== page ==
Are there still bodies buried in unmarked graves beneath a former Cornwall home for those less fortunate?
A university student examing the past at what was once known as the Cornwall House of Refuge says yes - as many as six, and perhaps more.
Sara Lauzon, a self-confessed history nut, is making her bones - pardon the pun - in the world of research and history by delving into the mystery of just how many people were buried at the facility located on Eleventh Street in the city.
"I'm sure there's still people buried at the site," she said in an interview.
Lauzon, who has a website dedicated to her work on local history (saraloveshistory.webs.com), said the House of Refuge was once a place where the "feeble-minded" and unemployed were sent when they had nowhere else to go.
"They went there for shelter," she said. "And then they were just tossed aside.
"I'd realy like to see a plaque, or something there. Just something to commemorate them."
She might get her wish. Lauzon has already been successful at getting a portrait of Judge James O'Reilly put on display in the historic Cornwall Gaol and Courthouse.
On April 23, 1929, O’Reilly opened the court despite feeling ill, and upon suffering a coughing fit retreated to his chambers where he succumbed to an asthma attack, dying in the courtroom at the age of 67.
It was Lauzon's work that resulted in the portrait being hung.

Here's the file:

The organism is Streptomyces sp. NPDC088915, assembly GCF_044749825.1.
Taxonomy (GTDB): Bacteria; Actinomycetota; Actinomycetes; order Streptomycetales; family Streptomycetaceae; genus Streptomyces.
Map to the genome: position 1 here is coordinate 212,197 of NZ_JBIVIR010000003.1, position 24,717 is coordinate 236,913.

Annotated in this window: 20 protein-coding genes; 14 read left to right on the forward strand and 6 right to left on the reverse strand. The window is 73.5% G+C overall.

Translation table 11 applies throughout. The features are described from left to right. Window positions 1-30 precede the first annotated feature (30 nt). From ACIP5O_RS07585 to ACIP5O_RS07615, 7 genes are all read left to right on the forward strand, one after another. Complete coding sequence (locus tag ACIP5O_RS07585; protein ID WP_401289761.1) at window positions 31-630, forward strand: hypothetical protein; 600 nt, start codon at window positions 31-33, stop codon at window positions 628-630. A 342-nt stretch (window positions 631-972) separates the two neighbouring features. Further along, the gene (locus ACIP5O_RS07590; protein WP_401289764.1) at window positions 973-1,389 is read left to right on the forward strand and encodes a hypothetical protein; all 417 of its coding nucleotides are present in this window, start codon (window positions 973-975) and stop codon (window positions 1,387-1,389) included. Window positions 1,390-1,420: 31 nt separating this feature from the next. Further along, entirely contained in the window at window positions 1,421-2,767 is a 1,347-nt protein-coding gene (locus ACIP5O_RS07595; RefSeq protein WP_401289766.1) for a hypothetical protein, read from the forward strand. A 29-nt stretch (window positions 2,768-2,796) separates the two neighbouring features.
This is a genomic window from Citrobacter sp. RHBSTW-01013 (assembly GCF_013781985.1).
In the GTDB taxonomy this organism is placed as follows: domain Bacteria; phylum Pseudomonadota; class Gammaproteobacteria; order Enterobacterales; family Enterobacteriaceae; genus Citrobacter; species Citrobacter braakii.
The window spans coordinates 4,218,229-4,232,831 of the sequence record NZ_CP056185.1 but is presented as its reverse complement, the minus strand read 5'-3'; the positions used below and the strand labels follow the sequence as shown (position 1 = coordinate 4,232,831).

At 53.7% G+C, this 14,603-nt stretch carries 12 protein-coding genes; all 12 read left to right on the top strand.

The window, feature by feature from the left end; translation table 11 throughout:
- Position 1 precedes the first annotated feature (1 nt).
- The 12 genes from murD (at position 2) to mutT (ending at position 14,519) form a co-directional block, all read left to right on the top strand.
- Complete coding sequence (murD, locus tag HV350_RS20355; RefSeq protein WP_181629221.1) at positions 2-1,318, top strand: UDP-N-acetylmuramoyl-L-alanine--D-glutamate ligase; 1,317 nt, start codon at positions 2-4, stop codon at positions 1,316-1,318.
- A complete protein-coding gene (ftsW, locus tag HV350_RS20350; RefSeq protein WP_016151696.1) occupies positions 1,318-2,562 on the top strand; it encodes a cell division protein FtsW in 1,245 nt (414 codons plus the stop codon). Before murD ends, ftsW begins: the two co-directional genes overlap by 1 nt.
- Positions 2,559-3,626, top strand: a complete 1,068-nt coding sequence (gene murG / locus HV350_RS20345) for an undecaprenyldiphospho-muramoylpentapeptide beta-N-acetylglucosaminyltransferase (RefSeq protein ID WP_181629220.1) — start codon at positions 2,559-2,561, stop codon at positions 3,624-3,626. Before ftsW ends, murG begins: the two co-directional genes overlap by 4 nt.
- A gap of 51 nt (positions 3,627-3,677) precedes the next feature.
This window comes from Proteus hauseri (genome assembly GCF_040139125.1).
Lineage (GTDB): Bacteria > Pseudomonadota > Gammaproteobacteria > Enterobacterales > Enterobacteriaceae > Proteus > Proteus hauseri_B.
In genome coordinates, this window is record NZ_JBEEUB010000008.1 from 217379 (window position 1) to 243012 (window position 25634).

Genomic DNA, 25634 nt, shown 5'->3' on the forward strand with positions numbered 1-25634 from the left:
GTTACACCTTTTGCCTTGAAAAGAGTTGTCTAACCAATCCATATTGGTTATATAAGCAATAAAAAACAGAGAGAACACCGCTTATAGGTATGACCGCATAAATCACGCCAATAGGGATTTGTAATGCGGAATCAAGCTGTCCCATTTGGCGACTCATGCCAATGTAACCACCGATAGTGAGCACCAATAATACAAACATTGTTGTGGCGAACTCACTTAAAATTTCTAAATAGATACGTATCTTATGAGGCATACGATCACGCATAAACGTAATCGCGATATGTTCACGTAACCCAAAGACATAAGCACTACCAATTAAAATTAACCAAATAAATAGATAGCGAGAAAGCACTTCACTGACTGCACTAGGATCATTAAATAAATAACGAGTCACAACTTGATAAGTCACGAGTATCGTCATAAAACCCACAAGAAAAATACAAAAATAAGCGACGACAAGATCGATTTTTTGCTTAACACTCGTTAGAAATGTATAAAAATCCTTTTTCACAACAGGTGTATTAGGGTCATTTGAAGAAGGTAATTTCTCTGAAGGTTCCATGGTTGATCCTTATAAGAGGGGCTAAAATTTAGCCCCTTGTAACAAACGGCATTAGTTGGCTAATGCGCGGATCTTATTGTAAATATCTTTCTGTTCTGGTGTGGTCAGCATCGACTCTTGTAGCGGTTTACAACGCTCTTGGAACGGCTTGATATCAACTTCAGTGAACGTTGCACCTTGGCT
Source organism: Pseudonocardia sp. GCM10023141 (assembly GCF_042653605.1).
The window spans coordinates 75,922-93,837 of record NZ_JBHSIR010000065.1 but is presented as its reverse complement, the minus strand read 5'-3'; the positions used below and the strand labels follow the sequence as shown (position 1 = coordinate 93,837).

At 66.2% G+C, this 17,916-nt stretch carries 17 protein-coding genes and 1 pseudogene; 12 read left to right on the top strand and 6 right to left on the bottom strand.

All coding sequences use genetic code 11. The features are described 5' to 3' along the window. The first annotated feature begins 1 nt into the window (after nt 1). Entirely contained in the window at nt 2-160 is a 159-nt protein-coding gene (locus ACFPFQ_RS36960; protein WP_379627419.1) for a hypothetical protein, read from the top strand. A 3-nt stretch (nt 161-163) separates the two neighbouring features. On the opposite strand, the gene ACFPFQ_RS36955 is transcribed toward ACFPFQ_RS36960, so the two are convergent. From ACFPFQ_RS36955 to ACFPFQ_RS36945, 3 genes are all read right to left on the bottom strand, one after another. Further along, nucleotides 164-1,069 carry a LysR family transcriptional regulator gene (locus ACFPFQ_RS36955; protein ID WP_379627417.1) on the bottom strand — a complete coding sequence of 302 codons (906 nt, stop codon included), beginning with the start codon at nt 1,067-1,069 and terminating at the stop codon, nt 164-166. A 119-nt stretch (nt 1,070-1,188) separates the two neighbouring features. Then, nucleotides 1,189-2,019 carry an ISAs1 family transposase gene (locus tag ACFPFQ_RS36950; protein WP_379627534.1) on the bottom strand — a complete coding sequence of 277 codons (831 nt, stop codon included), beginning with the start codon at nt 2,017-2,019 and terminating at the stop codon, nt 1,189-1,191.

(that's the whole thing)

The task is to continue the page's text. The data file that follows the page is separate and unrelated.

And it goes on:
Through her research into the House of Refuge, Lauzon has unearthed information that suggests bodies were exhumed at the property when the facility was expanded in the 1950s and again in the 1990s.
Her website reports that as of November last year she had identified more than 800 people who lived at the House of Refuge. She has fully invesitgated 23 and concludes that of that number, there are the remains of six still buried at the property.
It's this kind of story that keeps Lauzon returning to archival material, history books and other local historians to tell the stories of the past.
"My mom's friend cals me Nancy Drew," she said with a laugh. "A lot of people ask me how I can look at this stuff for so long."
Lauzon is in her third-year at the University of Ottawa studying history, and hopes to one day work in the industry, specifically with archival material.
"This started when I was much younger," she said. "I used to beg my parents to take me to Upper Canada Village all the time."
Lauzon said her website, which was created as a way for family and friends to keep track of her work while away at school, has become a popular stop for people looking for informaiton on local histoy.
"People are actually signing up for my website," she said. "There's some people I've never even heard of."